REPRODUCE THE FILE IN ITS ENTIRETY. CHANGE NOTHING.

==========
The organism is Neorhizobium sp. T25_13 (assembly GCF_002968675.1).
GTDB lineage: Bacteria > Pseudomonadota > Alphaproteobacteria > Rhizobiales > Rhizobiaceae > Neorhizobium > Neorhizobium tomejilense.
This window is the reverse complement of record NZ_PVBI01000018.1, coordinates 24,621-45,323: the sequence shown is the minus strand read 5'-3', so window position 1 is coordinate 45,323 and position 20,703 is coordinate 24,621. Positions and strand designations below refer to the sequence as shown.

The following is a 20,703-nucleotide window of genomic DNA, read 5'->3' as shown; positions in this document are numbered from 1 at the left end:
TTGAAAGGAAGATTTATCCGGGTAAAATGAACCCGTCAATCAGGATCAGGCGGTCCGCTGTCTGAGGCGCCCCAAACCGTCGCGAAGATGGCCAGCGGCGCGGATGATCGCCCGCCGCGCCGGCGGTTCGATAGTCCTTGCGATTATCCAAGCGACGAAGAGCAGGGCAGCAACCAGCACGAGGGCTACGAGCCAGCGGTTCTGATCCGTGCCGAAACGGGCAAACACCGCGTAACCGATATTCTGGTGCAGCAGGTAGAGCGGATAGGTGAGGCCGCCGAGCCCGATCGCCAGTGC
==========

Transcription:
The organism is Neorhizobium sp. T25_13 (assembly GCF_002968675.1).
GTDB lineage: Bacteria > Pseudomonadota > Alphaproteobacteria > Rhizobiales > Rhizobiaceae > Neorhizobium > Neorhizobium tomejilense.
This window is the reverse complement of record NZ_PVBI01000018.1, coordinates 24,621-45,323: the sequence shown is the minus strand read 5'-3', so window position 1 is coordinate 45,323 and position 20,703 is coordinate 24,621. Positions and strand designations below refer to the sequence as shown.

The following is a 20,703-nucleotide window of genomic DNA, read 5'->3' as shown; positions in this document are numbered from 1 at the left end:
TTGAAAGGAAGATTTATCCGGGTAAAATGAACCCGTCAATCAGGATCAGGCGGTCCGCTGTCTGAGGCGCCCCAAACCGTCGCGAAGATGGCCAGCGGCGCGGATGATCGCCCGCCGCGCCGGCGGTTCGATAGTCCTTGCGATTATCCAAGCGACGAAGAGCAGGGCAGCAACCAGCACGAGGGCTACGAGCCAGCGGTTCTGATCCGTGCCGAAACGGGCAAACACCGCGTAACCGATATTCTGGTGCAGCAGGTAGAGCGGATAGGTGAGGCCGCCGAGCCCGATCGCCAGTGC